Killer Mike didn’t want to go to the press conference but felt like he had to. It had been a long day already. He woke up thinking about how a Black man named George Floyd had been lynched in Minneapolis just the day before, and Mike was busy traveling around Atlanta’s Westside in a food truck he and his friend T.I. had recently purchased, “shaking hands and kissing babies” to create some buzz. But then T.I. got a surprise call from Atlanta mayor Keisha Lance Bottoms, who was soliciting the rapper’s help to ease tensions after a peaceful protest in downtown Atlanta started turning into a riot. T.I. asked Mike if he wanted to come along. Mike said no at first, according to T.I.: “Absolutely not” and “It’s not our motherfucking job”—but T.I. wore him down over the course of an hour, and Mike felt duty-bound to support his friend. Which is how Killer Mike ended up at city hall to speak on live television, standing alongside legislators and law enforcement, still wearing a T-shirt that said “KILL YOUR MASTERS.”

He spoke extemporaneously and said what was in his heart, touching on everything from his personal relationship with the police to Atlanta history to public policy and a potential path forward.

“I’m mad as hell,” Mike told the room full of reporters. “I woke up wanting to see the world burn down yesterday because I’m tired of seeing Black men die.” He also repudiated the violent protests: “It is your duty not to burn your own house down for anger with an enemy. It is your duty to fortify your own house so that you may be a house of refuge in times of organization.”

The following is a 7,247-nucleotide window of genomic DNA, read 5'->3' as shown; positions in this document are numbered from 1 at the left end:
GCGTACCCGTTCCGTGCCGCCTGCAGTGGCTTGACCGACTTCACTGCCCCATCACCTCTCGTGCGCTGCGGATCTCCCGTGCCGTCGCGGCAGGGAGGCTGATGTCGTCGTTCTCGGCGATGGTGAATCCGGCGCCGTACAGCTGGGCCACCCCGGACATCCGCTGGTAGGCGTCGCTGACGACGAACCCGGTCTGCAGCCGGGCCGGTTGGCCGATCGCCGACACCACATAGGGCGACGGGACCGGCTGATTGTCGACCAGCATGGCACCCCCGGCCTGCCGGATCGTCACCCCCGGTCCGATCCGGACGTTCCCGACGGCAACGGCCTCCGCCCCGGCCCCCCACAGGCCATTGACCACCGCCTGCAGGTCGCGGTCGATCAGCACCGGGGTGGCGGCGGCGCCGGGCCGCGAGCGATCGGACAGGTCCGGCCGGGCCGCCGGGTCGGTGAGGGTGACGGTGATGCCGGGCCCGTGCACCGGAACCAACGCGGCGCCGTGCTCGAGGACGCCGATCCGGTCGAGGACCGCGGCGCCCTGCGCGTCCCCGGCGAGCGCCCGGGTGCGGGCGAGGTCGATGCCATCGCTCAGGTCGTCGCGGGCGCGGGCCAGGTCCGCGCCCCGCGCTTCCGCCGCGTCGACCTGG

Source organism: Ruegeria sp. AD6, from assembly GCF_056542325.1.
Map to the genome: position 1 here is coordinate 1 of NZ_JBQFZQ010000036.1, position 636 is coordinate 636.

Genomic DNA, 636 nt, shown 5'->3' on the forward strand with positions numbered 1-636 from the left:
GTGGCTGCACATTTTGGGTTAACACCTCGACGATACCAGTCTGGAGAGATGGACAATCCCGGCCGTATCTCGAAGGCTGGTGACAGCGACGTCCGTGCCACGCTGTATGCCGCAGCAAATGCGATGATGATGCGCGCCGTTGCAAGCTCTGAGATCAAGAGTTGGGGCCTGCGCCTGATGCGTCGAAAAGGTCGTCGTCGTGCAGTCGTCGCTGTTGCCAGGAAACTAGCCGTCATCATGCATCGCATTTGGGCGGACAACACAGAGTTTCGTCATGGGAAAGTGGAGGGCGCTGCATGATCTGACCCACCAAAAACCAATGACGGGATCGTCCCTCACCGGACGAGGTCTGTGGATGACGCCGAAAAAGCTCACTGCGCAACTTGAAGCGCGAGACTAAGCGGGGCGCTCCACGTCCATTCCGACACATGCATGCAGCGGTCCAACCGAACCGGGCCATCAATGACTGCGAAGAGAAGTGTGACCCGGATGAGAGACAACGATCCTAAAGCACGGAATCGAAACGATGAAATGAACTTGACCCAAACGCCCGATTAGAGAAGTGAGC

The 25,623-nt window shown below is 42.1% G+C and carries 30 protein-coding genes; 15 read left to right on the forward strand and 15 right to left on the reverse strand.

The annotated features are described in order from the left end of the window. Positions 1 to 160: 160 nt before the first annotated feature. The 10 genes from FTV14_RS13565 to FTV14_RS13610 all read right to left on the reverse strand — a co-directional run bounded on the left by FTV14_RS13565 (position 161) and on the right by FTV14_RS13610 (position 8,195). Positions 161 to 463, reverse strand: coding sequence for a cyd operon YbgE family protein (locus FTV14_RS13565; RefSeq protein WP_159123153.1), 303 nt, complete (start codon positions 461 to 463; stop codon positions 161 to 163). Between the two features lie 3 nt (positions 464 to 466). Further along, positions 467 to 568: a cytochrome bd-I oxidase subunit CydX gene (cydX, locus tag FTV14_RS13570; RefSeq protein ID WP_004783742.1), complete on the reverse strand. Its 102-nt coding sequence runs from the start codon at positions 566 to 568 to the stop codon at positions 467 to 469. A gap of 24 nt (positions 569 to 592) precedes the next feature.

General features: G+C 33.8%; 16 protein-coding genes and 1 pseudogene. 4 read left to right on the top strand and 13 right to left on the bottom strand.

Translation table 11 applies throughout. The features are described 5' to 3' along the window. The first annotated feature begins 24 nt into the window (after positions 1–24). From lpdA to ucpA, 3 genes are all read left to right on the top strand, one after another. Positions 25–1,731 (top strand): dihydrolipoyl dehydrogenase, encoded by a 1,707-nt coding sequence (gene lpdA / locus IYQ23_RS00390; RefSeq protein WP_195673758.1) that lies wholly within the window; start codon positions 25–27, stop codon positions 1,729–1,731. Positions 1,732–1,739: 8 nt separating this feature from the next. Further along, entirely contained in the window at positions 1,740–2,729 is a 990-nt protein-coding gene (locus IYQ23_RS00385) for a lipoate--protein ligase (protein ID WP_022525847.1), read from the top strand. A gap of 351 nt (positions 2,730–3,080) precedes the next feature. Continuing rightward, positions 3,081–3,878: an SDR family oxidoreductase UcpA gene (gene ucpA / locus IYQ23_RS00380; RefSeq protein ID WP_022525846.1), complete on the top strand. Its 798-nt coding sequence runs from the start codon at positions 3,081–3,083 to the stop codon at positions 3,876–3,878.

He added, “Now is the time to plot, plan, strategize, organize, and mobilize.”

Mike’s stance against violent demonstrations, especially in the birthplace of Martin Luther King Jr., who famously said, “A riot is the language of the unheard,” was unconvincing to many people, including myself. It’s a side of King that’s often overlooked by history—and a phrase Killer Mike himself quoted in 2015 when addressing the riots in Baltimore after Freddie Gray died from spinal cord injuries while in police custody. Now here Mike was taking another tack, saying Atlanta is “cut different” from other cities.“If we lose Atlanta,” he asked, “what else we got?”

The speech went viral almost immediately. Some praised it as sensible and right on time; critics said his shaming of protesters was out of touch and that the speech was overly sympathetic to a police apparatus broken beyond repair. The mixed reaction is a testament to the deep divisions that exist in this country, even among people who tend to agree on most things. It’s also a testament to who Killer Mike is as a person and as a personality. People like their public figures to fit into neat boxes—conservative, liberal, capitalist, socialist, rapper, activist. Killer Mike is hard to put in any single one, and by his own design. He is as comfortable talking to Joe Rogan as he is to Charlamagne Tha God. He is as critical of centrist Democrats as he is of Republicans. He’s just as willing to debate the likes of Trump-supporting provocateur Candace Owens (at a televised summit in Atlanta, hosted by Diddy) as he is veteran reporter Joy Reid (live on her morning MSNBC show) and will go to war with anyone.

Read the rest of this article at: GQ